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Bitter Sugar is now one of my most favorite foreign movies, other than ‘Swept Away’. It gives me such a great help understanding the political system in different parts of the world. On this occasion I will begin to interpret the film ‘Bitter Sugar’ directed by ‘Leon Ichaso. ’ Bitter Sugar is a film that is mostly in my opinion, anti- Castro. Although the film was made in 1996, it was representing the period after the Cuban Revolution. Hence, the film is shot in Black and White.
The structure of the film sends a message to the viewers.
Look at the life we live in Cuba, our communist country. The strongest sense this film delivers is the sacrifice one has to do to survive in Cuba. We watch as Anti-Castro citizens try to escape to the United States of America for freedom. Gustavo is communist who stands for the revolution. The movie starts off with showing us all that Gustavo hopes for. He is hoping to get a promised scholarship for aeronautical engineering.
He begins to lose his patience and starts to lose a part of his faith in Castro, even after how faithful his family supported Castro.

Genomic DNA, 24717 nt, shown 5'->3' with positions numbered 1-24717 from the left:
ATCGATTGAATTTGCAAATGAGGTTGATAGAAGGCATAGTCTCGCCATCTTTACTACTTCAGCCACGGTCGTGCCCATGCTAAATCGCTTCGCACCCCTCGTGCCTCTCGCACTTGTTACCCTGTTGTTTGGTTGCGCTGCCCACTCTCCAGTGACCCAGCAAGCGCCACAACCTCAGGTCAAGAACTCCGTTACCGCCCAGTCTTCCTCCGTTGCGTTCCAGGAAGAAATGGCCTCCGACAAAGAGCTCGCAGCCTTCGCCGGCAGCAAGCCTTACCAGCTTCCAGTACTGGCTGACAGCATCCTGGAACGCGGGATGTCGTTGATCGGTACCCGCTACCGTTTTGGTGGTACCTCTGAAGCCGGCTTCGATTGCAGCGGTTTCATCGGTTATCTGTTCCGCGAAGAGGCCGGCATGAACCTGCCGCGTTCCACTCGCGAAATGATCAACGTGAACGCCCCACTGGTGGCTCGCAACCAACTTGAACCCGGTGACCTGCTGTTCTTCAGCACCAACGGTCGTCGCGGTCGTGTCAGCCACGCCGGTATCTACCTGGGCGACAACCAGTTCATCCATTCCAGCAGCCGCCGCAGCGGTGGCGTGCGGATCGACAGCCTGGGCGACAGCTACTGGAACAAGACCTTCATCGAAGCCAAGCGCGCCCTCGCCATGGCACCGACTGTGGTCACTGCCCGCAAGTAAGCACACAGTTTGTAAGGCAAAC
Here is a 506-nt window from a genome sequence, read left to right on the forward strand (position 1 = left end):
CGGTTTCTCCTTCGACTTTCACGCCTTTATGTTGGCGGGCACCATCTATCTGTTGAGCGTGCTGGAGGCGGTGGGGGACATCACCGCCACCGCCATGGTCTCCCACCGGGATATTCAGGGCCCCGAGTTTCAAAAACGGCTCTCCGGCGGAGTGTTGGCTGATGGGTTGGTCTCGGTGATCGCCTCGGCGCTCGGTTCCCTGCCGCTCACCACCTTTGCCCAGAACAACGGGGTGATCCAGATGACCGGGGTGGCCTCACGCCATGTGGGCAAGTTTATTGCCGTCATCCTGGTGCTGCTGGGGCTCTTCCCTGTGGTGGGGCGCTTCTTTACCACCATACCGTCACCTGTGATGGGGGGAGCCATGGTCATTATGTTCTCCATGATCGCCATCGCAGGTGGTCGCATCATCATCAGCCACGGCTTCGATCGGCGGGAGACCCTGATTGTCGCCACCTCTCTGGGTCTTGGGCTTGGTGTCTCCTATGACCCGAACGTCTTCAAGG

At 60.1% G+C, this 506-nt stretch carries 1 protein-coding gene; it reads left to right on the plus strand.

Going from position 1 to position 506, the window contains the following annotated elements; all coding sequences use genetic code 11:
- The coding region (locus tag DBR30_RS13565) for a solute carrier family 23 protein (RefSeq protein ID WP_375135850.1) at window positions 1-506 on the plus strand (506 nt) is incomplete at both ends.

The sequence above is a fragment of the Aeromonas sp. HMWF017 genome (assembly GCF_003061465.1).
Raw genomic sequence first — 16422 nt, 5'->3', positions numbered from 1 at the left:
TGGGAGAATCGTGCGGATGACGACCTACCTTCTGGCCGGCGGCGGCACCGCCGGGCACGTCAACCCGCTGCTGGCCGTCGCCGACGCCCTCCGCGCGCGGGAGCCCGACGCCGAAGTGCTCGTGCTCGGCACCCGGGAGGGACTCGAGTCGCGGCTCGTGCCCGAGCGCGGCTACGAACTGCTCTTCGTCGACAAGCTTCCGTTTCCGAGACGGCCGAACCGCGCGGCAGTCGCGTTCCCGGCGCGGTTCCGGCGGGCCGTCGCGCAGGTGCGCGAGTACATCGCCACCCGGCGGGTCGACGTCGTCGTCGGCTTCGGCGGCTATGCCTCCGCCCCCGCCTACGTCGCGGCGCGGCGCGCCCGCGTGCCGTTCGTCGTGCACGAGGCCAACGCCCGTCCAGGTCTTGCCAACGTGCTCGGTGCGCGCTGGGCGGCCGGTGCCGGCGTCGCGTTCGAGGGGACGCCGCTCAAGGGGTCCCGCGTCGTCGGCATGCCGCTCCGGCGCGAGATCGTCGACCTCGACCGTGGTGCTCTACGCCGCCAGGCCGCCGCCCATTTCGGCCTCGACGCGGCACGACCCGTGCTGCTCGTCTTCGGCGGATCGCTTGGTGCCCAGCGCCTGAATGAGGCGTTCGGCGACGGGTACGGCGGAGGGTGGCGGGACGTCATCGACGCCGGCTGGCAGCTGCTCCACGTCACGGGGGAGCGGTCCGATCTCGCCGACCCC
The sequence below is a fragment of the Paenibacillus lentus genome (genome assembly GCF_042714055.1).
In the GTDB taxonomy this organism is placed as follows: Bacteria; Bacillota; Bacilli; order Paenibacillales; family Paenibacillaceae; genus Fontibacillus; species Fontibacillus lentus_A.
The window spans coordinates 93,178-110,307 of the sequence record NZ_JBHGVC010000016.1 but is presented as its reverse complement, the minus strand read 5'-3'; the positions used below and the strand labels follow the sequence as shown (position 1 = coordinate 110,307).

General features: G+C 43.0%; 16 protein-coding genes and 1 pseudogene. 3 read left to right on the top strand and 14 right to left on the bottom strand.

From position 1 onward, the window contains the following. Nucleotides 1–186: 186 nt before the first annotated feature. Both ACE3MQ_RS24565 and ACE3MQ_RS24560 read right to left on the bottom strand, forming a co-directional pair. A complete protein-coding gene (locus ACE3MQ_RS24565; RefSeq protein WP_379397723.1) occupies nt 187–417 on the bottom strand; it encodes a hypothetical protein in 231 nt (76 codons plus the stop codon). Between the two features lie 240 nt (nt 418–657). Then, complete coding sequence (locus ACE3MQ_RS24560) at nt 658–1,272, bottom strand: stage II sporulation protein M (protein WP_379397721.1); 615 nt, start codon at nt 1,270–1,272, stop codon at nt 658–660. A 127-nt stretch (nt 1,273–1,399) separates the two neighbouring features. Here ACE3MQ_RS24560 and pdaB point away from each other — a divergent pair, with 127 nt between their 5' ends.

In the meantime, while frolicking around Cuba he meets Yolanda who comes from the “streets”. Yolanda is Anti-Castro and dreams of being a dancer in Miami. For Gustavo and Yolanda, It was love at first sight. Disillusion permeate Yolanda and Gustavo in post revolution Havana, Cuba. Yolanda’s parents are not satisfied with her dating Gustavo and distrust the fact that he is a supporter of Castro.
Yolanda starts to work as a prostitute in hopes to go to Miami, Florida and pursue her career as a dancer.
Money for families are so scarce in Havana, Cuba that her parents do not even argue against her escorting details. Gustavo starts to see the corruption and poverty around Cuba, and he starts to take Castro for who he is. Gustavo realizes that all the public is receiving from Castro, are empty promises. Gustavo’s father, Tomas Valdez who is a doctor changes his path in careers just to get by. Dr. Valdez decides to play piano in a tourist bar where he gains more there rather than practicing Medicine.
Dr. Tomas Valdez and his late wife were also pro-revolutionaries along with Gustavo and his brother Bobby. After the passing of Dr. Valdez’s wife, he and his sons also begin to see what poverty and despair is creating in Cuba and how it is pushing Cuban citizens to the limit. There is a place in the movie where Bobby injects himself with the AIDS virus knowingly. It was such an extreme form of protest in my mind and sadden me tremendously. I felt like there was no hope in Cuba.
In the end, Gustavo dies while trying to kill Castro in despair. This film allowed me to see how disillusioned Cubans are. It’s Castro’s system or the highway. It just baffles me how a prostitute can earn more money than a doctor. I went to Cuba in 1998 and plenty of European men were in Havana looking for women. I think that Leon Ichaso did a superb job in this film and in demonstrating how bittersweet in can be in Cuba. As vibrant as the personalities are in this film, there was nothing vibrant about their future. No one wins.
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